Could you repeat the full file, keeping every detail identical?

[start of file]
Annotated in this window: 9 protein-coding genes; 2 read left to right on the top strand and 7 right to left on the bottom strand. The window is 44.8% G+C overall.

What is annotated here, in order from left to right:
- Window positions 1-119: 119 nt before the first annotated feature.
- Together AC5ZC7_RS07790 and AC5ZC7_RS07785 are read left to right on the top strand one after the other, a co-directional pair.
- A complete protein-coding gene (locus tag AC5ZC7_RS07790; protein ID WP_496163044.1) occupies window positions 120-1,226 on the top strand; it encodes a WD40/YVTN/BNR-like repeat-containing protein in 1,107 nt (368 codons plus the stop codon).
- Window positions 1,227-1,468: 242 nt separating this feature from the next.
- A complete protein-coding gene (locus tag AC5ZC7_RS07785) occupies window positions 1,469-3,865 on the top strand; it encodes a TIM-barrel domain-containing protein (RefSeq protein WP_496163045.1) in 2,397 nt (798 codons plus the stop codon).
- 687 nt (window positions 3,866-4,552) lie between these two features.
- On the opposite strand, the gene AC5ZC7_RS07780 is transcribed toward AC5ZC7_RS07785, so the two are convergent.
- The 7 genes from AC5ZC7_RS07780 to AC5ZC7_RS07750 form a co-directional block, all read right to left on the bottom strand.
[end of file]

Annotated in this window: 9 protein-coding genes; 2 read left to right on the top strand and 7 right to left on the bottom strand. The window is 44.8% G+C overall.

What is annotated here, in order from left to right:
- Window positions 1-119: 119 nt before the first annotated feature.
- Together AC5ZC7_RS07790 and AC5ZC7_RS07785 are read left to right on the top strand one after the other, a co-directional pair.
- A complete protein-coding gene (locus tag AC5ZC7_RS07790; protein ID WP_496163044.1) occupies window positions 120-1,226 on the top strand; it encodes a WD40/YVTN/BNR-like repeat-containing protein in 1,107 nt (368 codons plus the stop codon).
- Window positions 1,227-1,468: 242 nt separating this feature from the next.
- A complete protein-coding gene (locus tag AC5ZC7_RS07785) occupies window positions 1,469-3,865 on the top strand; it encodes a TIM-barrel domain-containing protein (RefSeq protein WP_496163045.1) in 2,397 nt (798 codons plus the stop codon).
- 687 nt (window positions 3,866-4,552) lie between these two features.
- On the opposite strand, the gene AC5ZC7_RS07780 is transcribed toward AC5ZC7_RS07785, so the two are convergent.
- The 7 genes from AC5ZC7_RS07780 to AC5ZC7_RS07750 form a co-directional block, all read right to left on the bottom strand.